After all the work I did on figuring out how to hide the file containing the db password, adding a single SetEnv in a .htaccess seems like a trivially easy solution that would just work.

Tue, 09 Aug 2005 at 18:58:47 GMT Link


19.Sidney Markowitz wrote:

I realized after I posted the above that using the SetEnv directive in .htaccess does not fix the problem on shared servers. The .htaccess file must be readable by the userid of the web server, which makes it readable to anyone else with an account on the shared server if they can write a cgi in shell script or some other language besides safe-mode PHP.

That must be why Chris talked about putting the SetEnv directive in httpd.conf. Unfortunately that is not accessible to ordinary customers of a shared web host provider.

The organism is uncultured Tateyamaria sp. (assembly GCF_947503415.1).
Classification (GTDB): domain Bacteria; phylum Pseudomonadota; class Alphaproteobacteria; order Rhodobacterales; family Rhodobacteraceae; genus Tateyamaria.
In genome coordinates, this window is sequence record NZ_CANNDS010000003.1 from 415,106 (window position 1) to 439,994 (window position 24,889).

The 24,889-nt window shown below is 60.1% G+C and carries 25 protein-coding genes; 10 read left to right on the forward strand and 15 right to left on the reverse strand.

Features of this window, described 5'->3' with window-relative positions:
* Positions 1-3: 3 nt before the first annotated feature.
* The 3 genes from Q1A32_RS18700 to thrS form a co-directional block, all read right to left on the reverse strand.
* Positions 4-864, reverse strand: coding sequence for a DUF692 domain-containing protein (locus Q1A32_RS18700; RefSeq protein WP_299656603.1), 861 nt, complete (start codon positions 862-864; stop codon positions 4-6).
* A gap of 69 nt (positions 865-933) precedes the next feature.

That leaves as the remaining solutions having a web host provider who has set up their system to provide PHP only through suexec or suphp, or using PHP as a cgi called through a CGIWrap shell script as I describe in http://www.sonic.net/support/faq/advanced/phpwrap/

Tue, 09 Aug 2005 at 21:53:33 GMT Link


20.phpgurru wrote:

Hey just reading through this thread and it has excellent information.. Thanx to all of you.

Best Regards

Shafiq

Wed, 17 Aug 2005 at 08:49:57 GMT Link


21.yosoyminero wrote:

And what about the proposal from Marthinus Heyns: would it work??

Thu, 25 Aug 2005 at 16:04:25 GMT Link


22.jtheory wrote:

I don't think Marthinus Heyns' idea will work either, unfortunately (.htaccess deny from all). I'm actually not sure why it stopped the PHP browsing script, but I'm pretty sure it wouldn't stop a simple cgi. There's no reason a bash script would honor a .htaccess file.